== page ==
Architectural Design; Our on-going project

Often, we ponder in admiration the astounding architectural façades that tend to trademark a city. At times, we instantly feel caressed by entering the harmonious layout of an exquisitely designed space, without grasping the fact that they are a work of art and many centuries of architectural evolution.

Some of the Renaissance Modern architectural design in the United States is linked to the fine art of ancient Roman stone arches, combined with Spanish red colonial terracotta roofing tiles, among other Mediterranean fine-spun distributions, typically characterized by symmetrical primary façades.

The modern design, on the other hand, was developed in the middle of the 20th century and puts emphasis on horizontal and vertical lines, the shapes are based on connected boxes, and the roofs are flat.

Windows are no longer apertures to the outside, but large expanses from floors to ceilings, providing a striking view and allowing natural light to enter deep into the interior of the structure.

This project in Paradise Valley, Arizona, presented a great challenge; to transform the Modern Renaissance style of the building into a clean aesthetic modern remodel without distorting the integrity of the structure.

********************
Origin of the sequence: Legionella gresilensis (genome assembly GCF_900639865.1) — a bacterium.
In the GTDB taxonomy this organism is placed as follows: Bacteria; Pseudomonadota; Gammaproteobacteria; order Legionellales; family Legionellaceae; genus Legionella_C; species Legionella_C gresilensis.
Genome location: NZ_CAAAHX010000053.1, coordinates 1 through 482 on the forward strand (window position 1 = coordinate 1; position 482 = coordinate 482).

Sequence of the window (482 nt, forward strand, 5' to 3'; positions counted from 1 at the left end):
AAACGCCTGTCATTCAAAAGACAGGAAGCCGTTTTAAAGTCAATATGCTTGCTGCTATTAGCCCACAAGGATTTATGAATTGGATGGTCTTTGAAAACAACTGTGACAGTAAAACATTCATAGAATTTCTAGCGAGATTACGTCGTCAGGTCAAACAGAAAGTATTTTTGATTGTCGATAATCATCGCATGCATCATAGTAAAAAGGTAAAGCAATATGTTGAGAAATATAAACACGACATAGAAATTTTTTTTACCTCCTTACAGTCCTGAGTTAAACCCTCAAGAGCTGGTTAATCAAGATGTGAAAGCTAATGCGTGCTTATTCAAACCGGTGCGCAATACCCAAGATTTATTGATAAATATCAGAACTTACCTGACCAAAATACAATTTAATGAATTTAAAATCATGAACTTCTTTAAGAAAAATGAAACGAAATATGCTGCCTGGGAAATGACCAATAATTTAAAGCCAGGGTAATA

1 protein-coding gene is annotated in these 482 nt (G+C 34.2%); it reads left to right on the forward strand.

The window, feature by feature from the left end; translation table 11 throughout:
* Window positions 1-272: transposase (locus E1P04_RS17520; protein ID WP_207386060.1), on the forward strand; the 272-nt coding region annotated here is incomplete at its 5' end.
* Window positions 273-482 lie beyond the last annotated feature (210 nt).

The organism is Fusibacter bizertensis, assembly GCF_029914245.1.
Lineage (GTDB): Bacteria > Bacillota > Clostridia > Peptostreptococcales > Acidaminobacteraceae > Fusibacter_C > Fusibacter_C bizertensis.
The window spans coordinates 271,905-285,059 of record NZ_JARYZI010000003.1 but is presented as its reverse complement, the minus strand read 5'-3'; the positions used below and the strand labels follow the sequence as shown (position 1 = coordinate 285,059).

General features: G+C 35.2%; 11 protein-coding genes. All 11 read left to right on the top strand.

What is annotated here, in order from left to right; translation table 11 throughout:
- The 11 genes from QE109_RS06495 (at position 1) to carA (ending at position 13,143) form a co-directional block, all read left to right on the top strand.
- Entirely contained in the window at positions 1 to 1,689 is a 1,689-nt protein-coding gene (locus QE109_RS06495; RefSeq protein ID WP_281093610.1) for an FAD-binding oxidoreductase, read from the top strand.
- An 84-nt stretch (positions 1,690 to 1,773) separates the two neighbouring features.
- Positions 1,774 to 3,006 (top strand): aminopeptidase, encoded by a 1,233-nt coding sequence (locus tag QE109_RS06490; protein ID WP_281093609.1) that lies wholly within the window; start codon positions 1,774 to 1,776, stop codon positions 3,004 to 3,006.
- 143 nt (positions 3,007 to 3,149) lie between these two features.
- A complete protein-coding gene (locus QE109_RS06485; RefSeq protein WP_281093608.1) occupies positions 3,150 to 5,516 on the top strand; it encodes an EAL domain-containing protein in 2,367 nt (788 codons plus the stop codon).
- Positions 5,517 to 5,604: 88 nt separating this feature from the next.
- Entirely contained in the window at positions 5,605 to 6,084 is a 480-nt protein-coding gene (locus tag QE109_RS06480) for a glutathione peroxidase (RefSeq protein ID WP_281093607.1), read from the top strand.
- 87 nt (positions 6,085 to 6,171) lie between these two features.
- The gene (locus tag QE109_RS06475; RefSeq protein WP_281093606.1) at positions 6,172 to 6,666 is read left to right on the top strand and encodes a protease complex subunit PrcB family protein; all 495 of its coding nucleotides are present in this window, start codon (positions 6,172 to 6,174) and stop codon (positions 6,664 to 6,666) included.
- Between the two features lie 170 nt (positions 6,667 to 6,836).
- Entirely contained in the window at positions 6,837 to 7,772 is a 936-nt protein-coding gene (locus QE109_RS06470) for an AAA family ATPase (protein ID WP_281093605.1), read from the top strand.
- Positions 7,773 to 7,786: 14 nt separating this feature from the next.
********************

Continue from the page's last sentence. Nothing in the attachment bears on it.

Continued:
As soon as we looked at the front façade, it was clear that the arches had to go. The windows were substituted with rectangular metal frames, and the arched wooden door gave away to an oblong glass metal entrance, striped with horizontal shapes.

We then proceeded to remove the moldings, balustrades and the corbels, ultimately producing that boxy effect that stamps modern structures.

We extended an 18ft porch with taper columns, embellished with a porcelain tile to engender a limestone texture, revealing a lavish presence.

We substituted the tear drop fountain by two rectangular planters to present exotic desert plants.

The walkway Assembled from the main door to the front gate in a linear “zig-zag” movement with colored concrete and white pebble river rock, took the place of the horseshoe driveway.

We purposely employed split light color travertine from MSI Stone to break with the levelness of the walls, fashioning a three-dimensional texture look.

In one of the main walls, we took advantage of the gap where the balustrades were and displayed a large porcelain tile mimicking metal, as a focal point.

By adding horizontal grooves to the wall next to the metal look alike strip, a linear effect was crafted, blending consistently with the lines of the walkway, front gates, and front door, arranging for that rectilinear finishing touch of a modern structure.

This project is to be carried out in 20 months, and it includes the whole remodel of the house inside and out. We are at the final stage of the project which is right on schedule and bound for completion by the 1st of October.

The entire property is to be provided with a designer landscape in collaboration with Cesar Mazier Landscaping and Consulting, and we can safely say that we have met all the challenges presented to us, while we enjoyed the development of every stage of the project.

As we come to the end of this wonderful venture, we are confident that the best is yet to come!

#ArchitecturalDesign #Travertine #ModernDesign #ModernRenaissanceArchitecture #PorcelainTiles #DesertLanscaping

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